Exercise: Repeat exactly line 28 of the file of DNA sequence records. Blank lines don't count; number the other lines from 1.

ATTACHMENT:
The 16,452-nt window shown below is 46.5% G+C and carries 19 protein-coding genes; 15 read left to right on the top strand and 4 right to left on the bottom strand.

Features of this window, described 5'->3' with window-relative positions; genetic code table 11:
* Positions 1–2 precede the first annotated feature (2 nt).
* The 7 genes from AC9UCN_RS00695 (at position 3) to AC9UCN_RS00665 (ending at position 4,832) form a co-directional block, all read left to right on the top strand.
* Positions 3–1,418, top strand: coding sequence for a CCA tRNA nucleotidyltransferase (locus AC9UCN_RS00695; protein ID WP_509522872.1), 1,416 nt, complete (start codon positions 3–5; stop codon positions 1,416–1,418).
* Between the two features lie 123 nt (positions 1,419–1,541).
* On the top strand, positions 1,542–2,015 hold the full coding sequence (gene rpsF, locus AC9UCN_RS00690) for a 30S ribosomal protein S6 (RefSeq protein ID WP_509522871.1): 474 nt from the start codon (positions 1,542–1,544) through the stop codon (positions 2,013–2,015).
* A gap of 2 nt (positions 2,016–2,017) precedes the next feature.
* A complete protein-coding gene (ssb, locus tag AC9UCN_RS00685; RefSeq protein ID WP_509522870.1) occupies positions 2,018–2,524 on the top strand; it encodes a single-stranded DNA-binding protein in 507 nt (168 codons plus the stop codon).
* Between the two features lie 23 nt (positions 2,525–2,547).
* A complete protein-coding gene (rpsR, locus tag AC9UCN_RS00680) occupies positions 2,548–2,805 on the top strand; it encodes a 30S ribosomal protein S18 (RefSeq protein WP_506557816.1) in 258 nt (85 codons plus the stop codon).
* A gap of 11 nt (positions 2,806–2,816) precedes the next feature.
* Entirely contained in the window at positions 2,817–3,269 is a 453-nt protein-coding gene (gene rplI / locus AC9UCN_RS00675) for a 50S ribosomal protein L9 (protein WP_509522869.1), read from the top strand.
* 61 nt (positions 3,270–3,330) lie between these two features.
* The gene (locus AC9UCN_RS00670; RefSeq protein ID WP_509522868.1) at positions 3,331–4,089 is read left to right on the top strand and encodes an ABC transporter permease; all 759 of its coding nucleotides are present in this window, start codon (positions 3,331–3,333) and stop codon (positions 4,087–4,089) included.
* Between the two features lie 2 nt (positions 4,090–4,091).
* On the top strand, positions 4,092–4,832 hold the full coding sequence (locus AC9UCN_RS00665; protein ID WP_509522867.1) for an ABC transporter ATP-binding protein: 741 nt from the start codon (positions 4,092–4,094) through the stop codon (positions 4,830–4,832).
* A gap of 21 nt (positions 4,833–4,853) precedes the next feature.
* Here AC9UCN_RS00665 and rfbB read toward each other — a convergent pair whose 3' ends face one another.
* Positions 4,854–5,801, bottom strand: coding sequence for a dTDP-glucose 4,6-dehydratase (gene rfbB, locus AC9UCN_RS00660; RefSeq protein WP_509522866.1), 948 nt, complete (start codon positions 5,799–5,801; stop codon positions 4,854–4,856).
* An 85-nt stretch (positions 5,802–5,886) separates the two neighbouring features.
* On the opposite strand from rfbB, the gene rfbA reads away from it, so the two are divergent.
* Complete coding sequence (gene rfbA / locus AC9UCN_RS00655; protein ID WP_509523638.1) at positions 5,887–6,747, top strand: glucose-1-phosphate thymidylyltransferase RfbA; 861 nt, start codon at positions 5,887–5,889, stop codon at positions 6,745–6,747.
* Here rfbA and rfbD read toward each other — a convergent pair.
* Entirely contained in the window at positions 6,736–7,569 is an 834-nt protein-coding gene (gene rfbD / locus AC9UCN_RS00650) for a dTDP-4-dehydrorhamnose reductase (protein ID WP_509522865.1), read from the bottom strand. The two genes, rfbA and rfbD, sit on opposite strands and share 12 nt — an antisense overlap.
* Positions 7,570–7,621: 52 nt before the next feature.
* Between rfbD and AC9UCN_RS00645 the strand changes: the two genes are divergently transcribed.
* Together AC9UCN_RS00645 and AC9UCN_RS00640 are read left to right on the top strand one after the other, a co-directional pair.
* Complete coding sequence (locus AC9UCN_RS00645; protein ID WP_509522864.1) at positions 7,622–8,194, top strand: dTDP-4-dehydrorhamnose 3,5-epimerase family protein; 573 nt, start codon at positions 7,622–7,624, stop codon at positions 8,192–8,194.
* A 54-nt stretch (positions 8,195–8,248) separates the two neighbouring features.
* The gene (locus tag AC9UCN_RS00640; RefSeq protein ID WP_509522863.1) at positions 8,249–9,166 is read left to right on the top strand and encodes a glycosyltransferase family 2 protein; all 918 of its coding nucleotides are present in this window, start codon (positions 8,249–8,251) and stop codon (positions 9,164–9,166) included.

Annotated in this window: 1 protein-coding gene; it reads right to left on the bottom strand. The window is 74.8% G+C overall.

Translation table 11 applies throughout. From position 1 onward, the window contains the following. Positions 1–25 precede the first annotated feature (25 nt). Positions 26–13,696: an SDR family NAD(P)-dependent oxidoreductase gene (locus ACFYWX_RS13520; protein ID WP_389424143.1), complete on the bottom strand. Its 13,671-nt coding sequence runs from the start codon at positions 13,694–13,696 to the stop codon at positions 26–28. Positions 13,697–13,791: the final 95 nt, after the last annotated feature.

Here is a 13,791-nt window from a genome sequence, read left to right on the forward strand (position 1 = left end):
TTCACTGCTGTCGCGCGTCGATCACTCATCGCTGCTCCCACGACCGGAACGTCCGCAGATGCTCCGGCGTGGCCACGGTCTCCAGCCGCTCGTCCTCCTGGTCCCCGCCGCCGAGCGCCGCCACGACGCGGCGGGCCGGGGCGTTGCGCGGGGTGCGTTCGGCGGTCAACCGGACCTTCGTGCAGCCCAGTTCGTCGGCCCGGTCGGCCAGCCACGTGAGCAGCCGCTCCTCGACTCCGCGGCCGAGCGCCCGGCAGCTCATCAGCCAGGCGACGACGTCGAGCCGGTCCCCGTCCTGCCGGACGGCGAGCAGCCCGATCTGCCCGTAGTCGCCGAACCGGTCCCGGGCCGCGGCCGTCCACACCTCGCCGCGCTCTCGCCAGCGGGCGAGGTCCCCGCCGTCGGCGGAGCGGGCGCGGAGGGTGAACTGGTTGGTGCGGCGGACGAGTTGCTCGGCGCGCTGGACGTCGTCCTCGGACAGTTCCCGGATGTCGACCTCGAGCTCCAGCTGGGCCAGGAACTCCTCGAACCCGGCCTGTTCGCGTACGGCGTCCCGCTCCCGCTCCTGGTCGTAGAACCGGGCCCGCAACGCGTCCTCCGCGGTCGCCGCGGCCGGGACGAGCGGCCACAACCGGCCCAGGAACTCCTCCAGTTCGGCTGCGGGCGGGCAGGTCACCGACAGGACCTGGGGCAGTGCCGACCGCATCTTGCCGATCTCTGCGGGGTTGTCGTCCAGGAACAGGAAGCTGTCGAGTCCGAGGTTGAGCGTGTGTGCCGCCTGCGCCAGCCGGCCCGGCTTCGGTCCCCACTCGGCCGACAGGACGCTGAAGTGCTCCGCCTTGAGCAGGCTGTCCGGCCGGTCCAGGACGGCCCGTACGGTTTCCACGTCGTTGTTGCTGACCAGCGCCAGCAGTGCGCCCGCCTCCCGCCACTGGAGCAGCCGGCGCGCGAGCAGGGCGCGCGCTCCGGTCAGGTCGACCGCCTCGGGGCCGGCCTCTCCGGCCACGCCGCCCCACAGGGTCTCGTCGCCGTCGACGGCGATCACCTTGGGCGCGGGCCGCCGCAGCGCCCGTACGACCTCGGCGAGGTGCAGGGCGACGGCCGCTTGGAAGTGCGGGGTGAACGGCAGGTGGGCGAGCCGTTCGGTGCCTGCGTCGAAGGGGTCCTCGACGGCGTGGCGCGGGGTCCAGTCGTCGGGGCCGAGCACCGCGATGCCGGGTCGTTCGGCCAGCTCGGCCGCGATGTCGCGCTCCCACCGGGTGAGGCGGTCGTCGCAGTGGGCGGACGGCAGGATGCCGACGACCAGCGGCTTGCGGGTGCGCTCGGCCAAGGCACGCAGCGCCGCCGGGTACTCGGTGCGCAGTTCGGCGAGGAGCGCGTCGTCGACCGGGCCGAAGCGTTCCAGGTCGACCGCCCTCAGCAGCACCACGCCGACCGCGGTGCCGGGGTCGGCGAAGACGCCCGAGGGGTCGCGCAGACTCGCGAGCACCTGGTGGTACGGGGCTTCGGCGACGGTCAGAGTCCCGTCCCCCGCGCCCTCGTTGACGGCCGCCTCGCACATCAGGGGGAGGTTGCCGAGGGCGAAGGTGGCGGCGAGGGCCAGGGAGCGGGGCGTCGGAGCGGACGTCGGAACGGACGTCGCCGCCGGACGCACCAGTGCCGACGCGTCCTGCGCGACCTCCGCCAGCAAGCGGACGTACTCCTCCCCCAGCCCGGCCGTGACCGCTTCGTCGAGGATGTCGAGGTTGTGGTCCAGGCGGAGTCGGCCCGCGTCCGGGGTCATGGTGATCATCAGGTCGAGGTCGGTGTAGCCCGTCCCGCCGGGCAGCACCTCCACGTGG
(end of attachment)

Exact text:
* Together AC9UCN_RS00645 and AC9UCN_RS00640 are read left to right on the top strand one after the other, a co-directional pair.